Delving into deepwater rig repair
The Greater Lafourche Port Commission (GLPC) has announced plans to develop the next generation of deepwater port facilities at Port Fourchon, Louisiana. How do you go about constructing such a port and what impact will it have on the surrounding area? “Our goal is to use every speck of sand we dredge beneficially, and in the first cut of this deepening we’re going to generate about 20 million cubic yards of material.”
Deepwater oil and gas operations are continuing to grow in number as companies around the world seek large, dependable reserves. Of the 2.7 trillion barrels of remaining recoverable conventional oil estimated by the International Energy Agency, approximately half is located offshore. Of this, 25% – or 340 billion barrels – is made up of deepwater reserves.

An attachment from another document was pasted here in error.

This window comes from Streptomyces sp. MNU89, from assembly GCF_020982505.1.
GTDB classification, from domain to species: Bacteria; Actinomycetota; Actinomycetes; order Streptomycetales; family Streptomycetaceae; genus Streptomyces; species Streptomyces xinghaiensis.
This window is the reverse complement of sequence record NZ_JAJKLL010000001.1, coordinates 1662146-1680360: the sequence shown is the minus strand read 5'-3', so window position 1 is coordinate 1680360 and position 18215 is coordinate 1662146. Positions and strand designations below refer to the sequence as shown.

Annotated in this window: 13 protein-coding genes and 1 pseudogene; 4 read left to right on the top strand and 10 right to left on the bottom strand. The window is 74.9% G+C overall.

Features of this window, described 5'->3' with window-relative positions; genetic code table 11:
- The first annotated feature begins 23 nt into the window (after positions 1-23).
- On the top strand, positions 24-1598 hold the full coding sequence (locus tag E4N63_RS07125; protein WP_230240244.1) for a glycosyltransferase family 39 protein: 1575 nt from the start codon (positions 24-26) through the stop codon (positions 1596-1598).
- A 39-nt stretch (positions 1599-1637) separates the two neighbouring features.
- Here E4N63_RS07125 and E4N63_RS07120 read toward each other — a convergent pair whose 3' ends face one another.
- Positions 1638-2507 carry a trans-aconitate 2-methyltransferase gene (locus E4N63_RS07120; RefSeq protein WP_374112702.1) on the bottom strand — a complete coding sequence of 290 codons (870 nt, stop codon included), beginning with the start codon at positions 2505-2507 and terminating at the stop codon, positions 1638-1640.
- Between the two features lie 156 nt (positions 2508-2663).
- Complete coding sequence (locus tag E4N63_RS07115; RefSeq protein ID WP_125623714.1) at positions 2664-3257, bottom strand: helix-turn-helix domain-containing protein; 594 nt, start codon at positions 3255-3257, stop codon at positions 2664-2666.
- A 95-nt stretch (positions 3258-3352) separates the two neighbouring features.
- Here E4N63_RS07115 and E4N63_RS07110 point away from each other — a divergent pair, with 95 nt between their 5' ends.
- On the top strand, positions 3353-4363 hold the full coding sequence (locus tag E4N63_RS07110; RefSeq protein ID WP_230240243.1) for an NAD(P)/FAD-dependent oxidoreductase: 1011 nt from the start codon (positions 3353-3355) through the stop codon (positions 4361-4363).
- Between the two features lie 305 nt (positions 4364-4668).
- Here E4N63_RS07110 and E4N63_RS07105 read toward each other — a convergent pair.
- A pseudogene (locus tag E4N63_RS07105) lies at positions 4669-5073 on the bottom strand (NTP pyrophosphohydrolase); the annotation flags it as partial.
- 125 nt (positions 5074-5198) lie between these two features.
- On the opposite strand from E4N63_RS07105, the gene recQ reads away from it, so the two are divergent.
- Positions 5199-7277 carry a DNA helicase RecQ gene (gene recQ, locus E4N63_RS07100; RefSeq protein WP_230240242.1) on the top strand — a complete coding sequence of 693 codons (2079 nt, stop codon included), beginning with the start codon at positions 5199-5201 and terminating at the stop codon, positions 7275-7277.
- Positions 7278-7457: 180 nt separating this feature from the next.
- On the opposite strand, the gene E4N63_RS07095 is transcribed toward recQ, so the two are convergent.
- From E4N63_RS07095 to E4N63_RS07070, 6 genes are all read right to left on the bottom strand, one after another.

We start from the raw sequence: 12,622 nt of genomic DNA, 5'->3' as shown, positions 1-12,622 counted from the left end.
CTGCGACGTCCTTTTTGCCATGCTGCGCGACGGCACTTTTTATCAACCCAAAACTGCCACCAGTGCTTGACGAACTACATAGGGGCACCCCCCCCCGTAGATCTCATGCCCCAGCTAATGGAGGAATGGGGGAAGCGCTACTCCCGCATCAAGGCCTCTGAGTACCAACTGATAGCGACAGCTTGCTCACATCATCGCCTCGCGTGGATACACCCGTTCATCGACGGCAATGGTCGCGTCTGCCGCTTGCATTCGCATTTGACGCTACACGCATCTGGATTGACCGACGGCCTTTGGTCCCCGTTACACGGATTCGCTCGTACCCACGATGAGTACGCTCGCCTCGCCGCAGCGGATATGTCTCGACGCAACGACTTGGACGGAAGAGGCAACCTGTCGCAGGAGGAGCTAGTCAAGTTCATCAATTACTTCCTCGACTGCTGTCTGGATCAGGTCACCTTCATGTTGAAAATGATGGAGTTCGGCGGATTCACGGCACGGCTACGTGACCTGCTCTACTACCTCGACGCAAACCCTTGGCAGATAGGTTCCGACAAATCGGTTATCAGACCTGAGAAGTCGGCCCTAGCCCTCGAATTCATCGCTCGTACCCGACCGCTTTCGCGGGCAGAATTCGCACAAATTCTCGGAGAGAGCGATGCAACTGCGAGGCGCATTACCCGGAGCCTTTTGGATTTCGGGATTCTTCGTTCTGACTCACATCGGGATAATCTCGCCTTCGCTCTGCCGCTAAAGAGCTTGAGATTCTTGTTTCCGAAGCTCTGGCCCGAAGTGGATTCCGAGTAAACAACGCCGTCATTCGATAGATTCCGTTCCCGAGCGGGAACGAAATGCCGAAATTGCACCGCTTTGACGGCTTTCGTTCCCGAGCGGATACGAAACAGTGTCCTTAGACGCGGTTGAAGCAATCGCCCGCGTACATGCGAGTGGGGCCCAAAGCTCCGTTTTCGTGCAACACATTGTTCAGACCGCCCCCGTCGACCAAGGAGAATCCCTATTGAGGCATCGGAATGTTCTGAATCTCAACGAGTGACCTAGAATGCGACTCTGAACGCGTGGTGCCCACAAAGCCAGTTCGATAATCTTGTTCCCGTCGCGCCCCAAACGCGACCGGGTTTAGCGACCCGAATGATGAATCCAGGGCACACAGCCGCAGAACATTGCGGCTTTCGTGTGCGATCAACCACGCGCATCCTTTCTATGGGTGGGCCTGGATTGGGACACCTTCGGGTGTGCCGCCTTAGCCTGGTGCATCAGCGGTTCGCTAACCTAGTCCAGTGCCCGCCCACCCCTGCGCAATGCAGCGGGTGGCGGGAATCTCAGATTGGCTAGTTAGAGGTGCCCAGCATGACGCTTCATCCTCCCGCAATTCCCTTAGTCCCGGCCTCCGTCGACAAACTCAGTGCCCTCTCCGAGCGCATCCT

Companies such as Shell have identified deepwater reserves as key areas of development in coming years. However, in the US port facilities are struggling to cope with these monster rigs and the specific challenges they create.
The Greater Lafourche Port Commission (GLPC) announced in September that it had signed a lease for 900 acres of land on which to construct a new deepwater port facility. Located at Port Fourchon, Louisiana, the facility will be equipped for rig repair and refurbishment.
“We’re going to go to -50ft, so a 50ft draft, and we’re going to do the initial phase of dredging and development of a deepwater rig repair and refurbishment facility in order to service currently the rigs that are unable to be serviced in the US Gulf of Mexico as far as repair and refurbishment,” says GLPC executive director Chett Chiasson.
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